I have already hinted to you what gormandizers some of the comrades of King Ulysses were.
"Tanglewood Tales" by Nathaniel Hawthorne
It's a famous thing among the gormands of the West.
"Heart of the West" by O. Henry
Five, then, if not six, the old gormandizer.
"The Slowcoach" by E. V. Lucas
Moiseney had two weaknesses; she was a gormand, and she admired handsome men.
"Samuel Brohl & Company" by Victor Cherbuliez
And then what an appetite the gormandizing monster has!
"The Wolves and the Lamb" by William Makepeace Thackeray
They are children in the gormandizing way; loving sugar, sops, tarts, trifles, apricot-creams, and such gewgaws.
"The Fitz-Boodle Papers" by William Makepeace Thackeray
The Mantis is that gormandizer, the Empusa that ascetic.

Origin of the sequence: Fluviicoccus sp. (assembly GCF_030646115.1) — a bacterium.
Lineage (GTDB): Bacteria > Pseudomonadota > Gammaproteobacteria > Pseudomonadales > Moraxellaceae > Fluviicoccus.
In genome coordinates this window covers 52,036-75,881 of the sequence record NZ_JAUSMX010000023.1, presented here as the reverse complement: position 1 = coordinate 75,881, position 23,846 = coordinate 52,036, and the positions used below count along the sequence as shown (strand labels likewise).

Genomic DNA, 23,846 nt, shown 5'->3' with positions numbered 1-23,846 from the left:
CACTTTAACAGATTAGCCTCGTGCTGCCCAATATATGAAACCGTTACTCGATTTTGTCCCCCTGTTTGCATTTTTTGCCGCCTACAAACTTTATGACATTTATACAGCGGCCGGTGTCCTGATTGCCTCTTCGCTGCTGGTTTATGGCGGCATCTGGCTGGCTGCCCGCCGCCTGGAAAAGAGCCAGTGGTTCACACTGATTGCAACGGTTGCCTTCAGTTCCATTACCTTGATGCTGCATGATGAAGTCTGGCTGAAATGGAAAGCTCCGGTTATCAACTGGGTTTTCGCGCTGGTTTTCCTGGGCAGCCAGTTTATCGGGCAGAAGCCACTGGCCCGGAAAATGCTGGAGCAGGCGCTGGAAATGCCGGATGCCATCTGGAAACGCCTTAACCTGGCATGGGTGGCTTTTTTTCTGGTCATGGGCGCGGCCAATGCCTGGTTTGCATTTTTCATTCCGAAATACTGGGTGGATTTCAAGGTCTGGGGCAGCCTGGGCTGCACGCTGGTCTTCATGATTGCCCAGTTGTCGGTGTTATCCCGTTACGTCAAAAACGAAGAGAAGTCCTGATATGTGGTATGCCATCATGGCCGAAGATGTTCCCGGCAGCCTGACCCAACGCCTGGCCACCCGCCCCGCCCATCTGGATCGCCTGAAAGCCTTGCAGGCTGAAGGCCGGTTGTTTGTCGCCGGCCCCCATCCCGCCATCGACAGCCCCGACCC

"The Wonders of Instinct" by J. H. Fabre
Indeed, for gormandizing, I would have matched him against any three common-council men at a civic feast.
"Omoo: Adventures in the South Seas" by Herman Melville
Paul hated him as a trespasser and a gormandizer.
"The Fortunate Youth" by William J. Locke
If a man through epicurism or gormandizing has brought on disease, what do you do with him?
"Danger" by T. S. Arthur
He, whose gross appetites enslave him,
Who spends or feasts the wealth God gave him;
Full pamper'd, gorged at every meal,
He cannot for the empty feel.
How can such gormandizing elves
E'er love their neighbour as themselves?
"The Impossibility Conquered : Or, Love Your Neighbour As Yourself." by Hannah More